If these functions (MD5, SHA1, SHA2) behaved as designed, collisions would be a non-issue.
However, MD5 is broken - it no longer meets its design strength and there are techniques for creating pairs of collisions at will. (See http://en.wikipedia.org/wiki/MD5#Collision_vulnerabilities
.) There's not yet a published way to match any target MD5. That would be "chosen preimage collision", where any given file, not influenced by the attacked, could be matched. But, if the attacker can influence prefixes/ranges of the original file, they could be withholding, or later create, other files with a matched MD5. I wouldn't be surprised if in a few years a chosen-preimage attack is possible. As referenced in the Wikipedia article, knowledgeable sources have been recommending against MD5's use since 1996.
There are rising concerns about SHA1. It is similar in construction to MD5 and published results suggest it is not as strong as its designers intended it to be. No collisions/collision-forcing techniques on full SHA1 are yet published, but they might emerge in a few years. (They're occasionally rumored as being imminent.) So it's not a good choice for any new systems. NIST recommends against SHA1's use by federal agencies where collision-resistance is important. (http://csrc.nist.gov/groups/ST/hash/policy.html)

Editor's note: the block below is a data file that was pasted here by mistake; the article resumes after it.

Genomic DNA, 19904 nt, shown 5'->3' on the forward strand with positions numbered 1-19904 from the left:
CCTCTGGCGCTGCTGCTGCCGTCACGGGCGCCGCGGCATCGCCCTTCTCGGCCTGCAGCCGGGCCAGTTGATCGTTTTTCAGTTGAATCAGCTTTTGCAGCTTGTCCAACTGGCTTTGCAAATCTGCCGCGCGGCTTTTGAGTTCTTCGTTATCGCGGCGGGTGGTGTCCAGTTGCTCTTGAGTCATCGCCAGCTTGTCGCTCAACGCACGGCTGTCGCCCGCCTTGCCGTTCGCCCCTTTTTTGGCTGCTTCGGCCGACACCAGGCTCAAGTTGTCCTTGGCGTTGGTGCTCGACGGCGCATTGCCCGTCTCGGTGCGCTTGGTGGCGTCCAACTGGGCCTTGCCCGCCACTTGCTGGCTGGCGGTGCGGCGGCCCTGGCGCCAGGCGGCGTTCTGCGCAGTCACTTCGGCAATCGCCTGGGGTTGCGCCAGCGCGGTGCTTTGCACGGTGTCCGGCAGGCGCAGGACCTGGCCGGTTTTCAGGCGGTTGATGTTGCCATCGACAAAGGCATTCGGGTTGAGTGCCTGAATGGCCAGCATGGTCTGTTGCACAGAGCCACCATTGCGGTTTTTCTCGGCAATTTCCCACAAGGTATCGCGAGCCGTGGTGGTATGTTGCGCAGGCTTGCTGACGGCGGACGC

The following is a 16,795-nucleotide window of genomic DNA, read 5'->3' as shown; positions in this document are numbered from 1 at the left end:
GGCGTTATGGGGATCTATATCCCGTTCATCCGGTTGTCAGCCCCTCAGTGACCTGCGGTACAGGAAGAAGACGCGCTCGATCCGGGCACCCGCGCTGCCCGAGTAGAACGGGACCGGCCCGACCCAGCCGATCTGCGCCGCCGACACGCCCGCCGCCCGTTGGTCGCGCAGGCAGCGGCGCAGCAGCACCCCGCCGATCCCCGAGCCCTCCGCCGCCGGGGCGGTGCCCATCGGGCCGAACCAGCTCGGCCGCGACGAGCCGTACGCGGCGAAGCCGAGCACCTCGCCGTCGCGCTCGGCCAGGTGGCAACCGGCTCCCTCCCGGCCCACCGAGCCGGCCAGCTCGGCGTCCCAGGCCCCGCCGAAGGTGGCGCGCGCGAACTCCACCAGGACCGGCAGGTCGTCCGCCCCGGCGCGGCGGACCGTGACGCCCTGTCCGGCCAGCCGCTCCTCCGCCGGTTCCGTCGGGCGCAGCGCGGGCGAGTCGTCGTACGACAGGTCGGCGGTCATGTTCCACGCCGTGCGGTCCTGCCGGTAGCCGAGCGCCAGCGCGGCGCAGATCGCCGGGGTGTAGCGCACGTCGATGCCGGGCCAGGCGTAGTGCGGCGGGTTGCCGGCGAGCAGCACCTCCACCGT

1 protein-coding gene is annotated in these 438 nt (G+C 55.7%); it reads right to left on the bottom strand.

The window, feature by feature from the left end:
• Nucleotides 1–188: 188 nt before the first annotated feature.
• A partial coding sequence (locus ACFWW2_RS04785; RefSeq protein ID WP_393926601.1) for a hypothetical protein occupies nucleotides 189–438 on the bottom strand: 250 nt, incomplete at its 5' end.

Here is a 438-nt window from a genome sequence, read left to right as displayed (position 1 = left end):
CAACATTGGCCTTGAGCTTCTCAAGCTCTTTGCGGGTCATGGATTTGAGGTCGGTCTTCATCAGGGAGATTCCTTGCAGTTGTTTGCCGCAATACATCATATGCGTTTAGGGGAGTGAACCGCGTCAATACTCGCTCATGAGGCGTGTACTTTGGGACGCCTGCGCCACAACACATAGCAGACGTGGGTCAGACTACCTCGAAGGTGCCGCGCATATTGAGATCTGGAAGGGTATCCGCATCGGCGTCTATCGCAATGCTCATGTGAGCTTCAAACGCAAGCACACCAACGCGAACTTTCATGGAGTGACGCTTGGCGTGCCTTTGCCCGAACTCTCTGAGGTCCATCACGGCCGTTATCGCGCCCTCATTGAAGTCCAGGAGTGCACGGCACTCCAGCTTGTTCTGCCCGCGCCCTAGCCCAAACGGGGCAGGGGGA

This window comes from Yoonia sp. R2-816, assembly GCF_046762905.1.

The SHA2 (SHA256, SHA512, etc) family is still believed safe... but because of certain similarities to MD5 & SHA1, the SHA3 competition was created and settled on another new hash function ("Keccak"), with a different internal construction.
At this point, I would only use MD5 or SHA1 if backward compatibility were required, and wherever possible record a later, stronger function instead. SHA2 appears safe for the foreseeable future, but if you were planning for 'decades' you might want to record SHA3 as well.
Another interesting newer function is 'Blake2', a faster variant of one of the losing SHA3 competition finalists (Blake), with other interesting tricks for parallel or tree-based computation. Where performance is a concern, or where verification of file ranges without the cost of a full-file scan might be interesting, it deserves consideration as an young, experimental option.
Summary: Don't count on MD5 to detect changes by a motivated malicious entity. Don't count on SHA1 for this for much longer. SHA2 is safe, but if planning for decades of safety or facing performance/throughput concerns, also consider other functions.